HC Deb 15 June 1854 vol 134 cc229-31

said, he should move that the Order of the Day for the reading a second time, at twelve o'clock to-morrow, the Registration of Births (Scotland) Bill, be discharged.

Motion made, and Question proposed, That the Order for the House to resolve itself into a Committee to-morrow at Twelve o'clock, on the Registration of Births, &c. (Scotland) Bill, be now read, for the purpose of being postponed.


said, he was somewhat surprised, after the opinion which the House seemed to entertain on the subject of morning sittings, that the right hon. Gentleman should make this proposition now. He had already mentioned the Bills which it was intended to proceed with to-morrow, and not a word of objection was raised.


said, if the right hon. Gentleman (Mr. Disraeli) would divide the House, the Scotch Members generally would support him.


said, it had been understood by the Scotch Members for the past ten days that this Bill would come on to-morrow, at twelve o'clock.


said, it was rather unfortunate that the opinion should go forth that the Government were anxious to close Parliament hastily at this particular crisis. The suspicion was abroad, however, that the sitting of Parliament at the present moment was inconvenient to the Government—that, in fact, it would be more convenient to noble Lords and right hon. Gentlemen on the Treasury bench if Parliament were prorogued, and the discussion of certain unpleasant questions altogether avoided. He must say that what had fallen from the Treasury bench that evening was rather calculated to give strength to that suspicion. But as the propriety of morning sittings had already been discussed and decided upon, it was hardly fair for the right hon. Gentleman to reopen that question by moving that the Order of the Day for reading this particular Bill to-morrow be discharged.


said, it would have been quite impossible for him to have divided the House against the previous Motion of the Lord President (Lord J. Russell). That noble Lord had suggested that, in a fortnight's time, it was his opinion recourse should be had to morning sittings; and though he (Mr. Disraeli) should be unwilling to pledge himself with regard to the subject, still a fortnight was, a considerable time, and, in deference to the opinion of the leader of the House, he was not prepared to divide On the question; probably, indeed, if called upon to express an opinion respecting it, he should agree to the proposition of the noble Lord. As to the noble Lord being surprised that he (Mr. Disraeli) should now rise, after the feeling manifested by the House, to propose the Motion he had just made with reference to proceeding with public business, not on Thursday se'nnight, but to-morrow at noon, in fact he rather ought to say to-day at noon, it being now nearly two o'clock, he begged to tell the noble Lord that he would not have been surprised had he been present the last time the subject was discussed, on which occasion the feeling of the House was quite opposed to the course the noble Lord now recommended, and seemed to wish the House to sanction. For on that occasion the House approved of the withdrawal of the Orders that stood on the paper for twelve o'clock on Tuesday and Thursday, and he (Mr. Disraeli) was urged by many of his Friends to move for the discharge of this very Bill also. Why did he not comply with their request, when a majority would no doubt have given him their support? Simply because he thought the noble Lord the Lord President would be in his seat in the interval, and that the House would be able to come to a fairer and more satisfactory conclusion on the subject in his presence than by snatching a decision in that way. The noble Lord's taunt was not, therefore, a justifiable one. As a general rule, he was of opinion that it was inexpedient to have recourse to morning sittings so early in the Session, and particularly in this instance, and against the opinion of the Scotch Members, to call upon them to meet at twelve o'clock to-morrow.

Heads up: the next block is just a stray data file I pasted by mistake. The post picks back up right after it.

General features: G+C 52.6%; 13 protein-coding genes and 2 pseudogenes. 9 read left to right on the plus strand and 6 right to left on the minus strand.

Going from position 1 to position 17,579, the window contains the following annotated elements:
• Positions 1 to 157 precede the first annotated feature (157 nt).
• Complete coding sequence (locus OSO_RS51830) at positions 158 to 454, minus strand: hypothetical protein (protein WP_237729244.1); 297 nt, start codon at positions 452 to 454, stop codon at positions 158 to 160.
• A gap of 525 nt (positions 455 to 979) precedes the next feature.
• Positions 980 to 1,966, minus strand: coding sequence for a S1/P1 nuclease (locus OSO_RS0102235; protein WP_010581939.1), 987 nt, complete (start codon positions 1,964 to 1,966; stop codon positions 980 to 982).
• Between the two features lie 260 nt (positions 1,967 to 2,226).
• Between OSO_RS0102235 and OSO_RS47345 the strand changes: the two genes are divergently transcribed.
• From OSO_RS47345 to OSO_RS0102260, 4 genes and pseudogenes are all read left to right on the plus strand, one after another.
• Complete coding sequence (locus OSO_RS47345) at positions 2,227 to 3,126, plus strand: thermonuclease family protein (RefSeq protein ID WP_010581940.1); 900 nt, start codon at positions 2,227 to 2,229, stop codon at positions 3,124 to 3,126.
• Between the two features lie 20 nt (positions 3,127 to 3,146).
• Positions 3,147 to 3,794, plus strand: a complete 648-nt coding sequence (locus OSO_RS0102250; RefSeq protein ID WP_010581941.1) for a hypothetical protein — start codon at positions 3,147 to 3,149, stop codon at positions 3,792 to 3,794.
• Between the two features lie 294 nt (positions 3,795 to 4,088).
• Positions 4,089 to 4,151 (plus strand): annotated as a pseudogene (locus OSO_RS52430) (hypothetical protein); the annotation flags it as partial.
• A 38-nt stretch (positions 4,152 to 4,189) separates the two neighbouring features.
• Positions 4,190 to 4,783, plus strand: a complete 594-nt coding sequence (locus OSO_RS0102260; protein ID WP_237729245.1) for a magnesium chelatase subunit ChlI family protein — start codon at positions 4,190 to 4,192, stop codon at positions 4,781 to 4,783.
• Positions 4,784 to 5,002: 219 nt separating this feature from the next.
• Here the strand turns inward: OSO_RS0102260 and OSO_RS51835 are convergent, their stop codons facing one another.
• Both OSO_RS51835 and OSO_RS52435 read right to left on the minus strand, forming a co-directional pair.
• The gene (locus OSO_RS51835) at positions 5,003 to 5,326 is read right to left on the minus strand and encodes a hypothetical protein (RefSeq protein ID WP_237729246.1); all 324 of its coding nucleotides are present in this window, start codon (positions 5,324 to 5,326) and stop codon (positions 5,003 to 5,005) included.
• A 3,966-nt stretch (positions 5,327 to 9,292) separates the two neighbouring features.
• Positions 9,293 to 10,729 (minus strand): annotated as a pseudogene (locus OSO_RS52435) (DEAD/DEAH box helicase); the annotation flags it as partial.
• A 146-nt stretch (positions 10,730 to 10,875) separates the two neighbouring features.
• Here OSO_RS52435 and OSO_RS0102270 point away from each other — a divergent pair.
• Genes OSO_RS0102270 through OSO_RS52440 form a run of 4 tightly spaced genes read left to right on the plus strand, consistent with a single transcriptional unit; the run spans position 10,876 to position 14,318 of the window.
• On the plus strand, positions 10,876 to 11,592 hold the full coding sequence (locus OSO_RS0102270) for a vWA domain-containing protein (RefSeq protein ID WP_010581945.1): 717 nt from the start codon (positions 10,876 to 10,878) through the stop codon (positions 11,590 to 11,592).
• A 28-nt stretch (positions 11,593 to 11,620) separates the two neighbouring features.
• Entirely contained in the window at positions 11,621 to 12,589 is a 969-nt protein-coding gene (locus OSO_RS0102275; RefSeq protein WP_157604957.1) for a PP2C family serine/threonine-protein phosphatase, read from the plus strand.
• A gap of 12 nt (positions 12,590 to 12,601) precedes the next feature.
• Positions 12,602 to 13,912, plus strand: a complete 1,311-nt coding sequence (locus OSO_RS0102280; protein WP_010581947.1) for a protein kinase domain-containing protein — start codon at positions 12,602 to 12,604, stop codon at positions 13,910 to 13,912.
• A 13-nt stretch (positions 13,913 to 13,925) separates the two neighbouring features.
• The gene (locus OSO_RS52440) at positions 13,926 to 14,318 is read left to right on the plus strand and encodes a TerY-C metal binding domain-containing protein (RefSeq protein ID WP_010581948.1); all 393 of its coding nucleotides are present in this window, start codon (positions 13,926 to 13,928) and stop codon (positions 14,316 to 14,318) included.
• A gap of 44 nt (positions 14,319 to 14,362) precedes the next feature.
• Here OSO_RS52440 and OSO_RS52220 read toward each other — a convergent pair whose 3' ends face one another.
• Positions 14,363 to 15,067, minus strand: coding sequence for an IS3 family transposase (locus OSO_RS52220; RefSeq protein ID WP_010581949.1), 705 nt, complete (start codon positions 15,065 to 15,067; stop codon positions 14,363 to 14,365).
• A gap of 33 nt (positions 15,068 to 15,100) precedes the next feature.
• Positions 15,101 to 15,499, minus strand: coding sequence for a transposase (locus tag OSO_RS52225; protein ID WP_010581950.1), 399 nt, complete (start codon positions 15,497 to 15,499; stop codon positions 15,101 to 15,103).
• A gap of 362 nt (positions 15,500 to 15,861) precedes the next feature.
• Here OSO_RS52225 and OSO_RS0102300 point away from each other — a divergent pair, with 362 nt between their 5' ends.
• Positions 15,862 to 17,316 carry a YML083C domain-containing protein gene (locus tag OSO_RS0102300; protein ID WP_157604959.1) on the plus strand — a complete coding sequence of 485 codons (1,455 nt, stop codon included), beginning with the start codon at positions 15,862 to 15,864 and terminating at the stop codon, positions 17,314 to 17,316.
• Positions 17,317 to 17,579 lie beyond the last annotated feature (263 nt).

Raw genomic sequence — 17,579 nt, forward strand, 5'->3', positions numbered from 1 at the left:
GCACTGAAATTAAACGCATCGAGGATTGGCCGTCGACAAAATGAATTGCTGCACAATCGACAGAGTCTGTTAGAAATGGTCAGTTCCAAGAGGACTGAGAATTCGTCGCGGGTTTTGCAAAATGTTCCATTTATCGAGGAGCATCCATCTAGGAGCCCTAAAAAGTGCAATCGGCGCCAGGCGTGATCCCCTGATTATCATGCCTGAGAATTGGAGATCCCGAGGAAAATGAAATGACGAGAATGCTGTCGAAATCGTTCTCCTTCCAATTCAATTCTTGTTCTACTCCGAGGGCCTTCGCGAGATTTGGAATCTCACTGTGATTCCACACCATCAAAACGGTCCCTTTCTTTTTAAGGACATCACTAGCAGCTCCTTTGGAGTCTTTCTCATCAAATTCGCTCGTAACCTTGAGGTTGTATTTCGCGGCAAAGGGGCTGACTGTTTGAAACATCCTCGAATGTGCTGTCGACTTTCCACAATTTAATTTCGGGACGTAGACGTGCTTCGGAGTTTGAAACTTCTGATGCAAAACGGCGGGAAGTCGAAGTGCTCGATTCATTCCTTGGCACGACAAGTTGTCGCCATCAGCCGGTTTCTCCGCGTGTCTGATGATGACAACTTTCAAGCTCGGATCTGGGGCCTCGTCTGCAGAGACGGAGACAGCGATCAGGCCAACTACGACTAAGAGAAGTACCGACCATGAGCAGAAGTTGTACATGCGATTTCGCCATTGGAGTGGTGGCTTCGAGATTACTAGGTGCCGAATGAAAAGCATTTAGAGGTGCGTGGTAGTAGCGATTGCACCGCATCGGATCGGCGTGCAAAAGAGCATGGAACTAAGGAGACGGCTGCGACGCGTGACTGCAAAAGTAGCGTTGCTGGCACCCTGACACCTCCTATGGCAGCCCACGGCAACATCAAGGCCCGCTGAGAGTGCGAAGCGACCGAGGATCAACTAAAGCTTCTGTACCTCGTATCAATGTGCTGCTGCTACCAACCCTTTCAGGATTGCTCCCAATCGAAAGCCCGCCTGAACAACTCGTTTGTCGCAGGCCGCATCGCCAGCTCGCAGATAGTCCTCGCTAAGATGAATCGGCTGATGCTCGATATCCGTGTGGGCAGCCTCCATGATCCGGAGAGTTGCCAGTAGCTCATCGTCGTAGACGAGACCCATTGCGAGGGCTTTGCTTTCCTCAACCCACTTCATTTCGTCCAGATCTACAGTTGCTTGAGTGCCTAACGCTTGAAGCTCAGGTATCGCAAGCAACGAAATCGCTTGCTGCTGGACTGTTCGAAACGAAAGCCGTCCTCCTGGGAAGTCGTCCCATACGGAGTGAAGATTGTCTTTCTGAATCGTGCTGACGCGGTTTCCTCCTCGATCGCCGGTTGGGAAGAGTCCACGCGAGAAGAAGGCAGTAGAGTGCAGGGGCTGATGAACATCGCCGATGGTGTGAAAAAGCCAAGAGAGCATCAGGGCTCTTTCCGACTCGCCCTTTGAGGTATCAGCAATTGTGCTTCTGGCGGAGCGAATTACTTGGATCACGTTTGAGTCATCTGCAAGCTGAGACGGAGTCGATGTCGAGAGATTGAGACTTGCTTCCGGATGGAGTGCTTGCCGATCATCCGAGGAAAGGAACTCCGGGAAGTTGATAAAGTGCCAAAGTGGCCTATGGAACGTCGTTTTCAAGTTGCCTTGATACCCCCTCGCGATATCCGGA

, said, that the right hon. Gentleman stated that he was quite warranted in making the present Motion to discharge the Order for to-morrow, on the ground that there had been no previous question which enabled him to raise the present issue except the Motion for fixing the Common Law Procedure Bill for Thursday se'nnight. But it was quite right that he (the Chancellor of the Exchequer) should inform the House that the right hon. Gentleman was entirely in error, for since the discussion which took place with respect to the Common Law Procedure Bill, the Drainage of Lands Bill had been fixed for Thursday next. [Mr. DISRAELI: Thursday se'nnight.] Thursday next, and not only so, but the Towns Improvement (Ireland) Bill had been fixed for Tuesday next. These being the facts, the right hon. Gentleman now proposed again to raise the question of morning sittings, though a number of Members had left the House in the belief that it was settled. He certainly hoped that the House would not support him in the attempt.

Question put.

The House divided:—Ayes 58; Noes 131; Majority 73.

The House adjourned at a quarter before Two o'clock.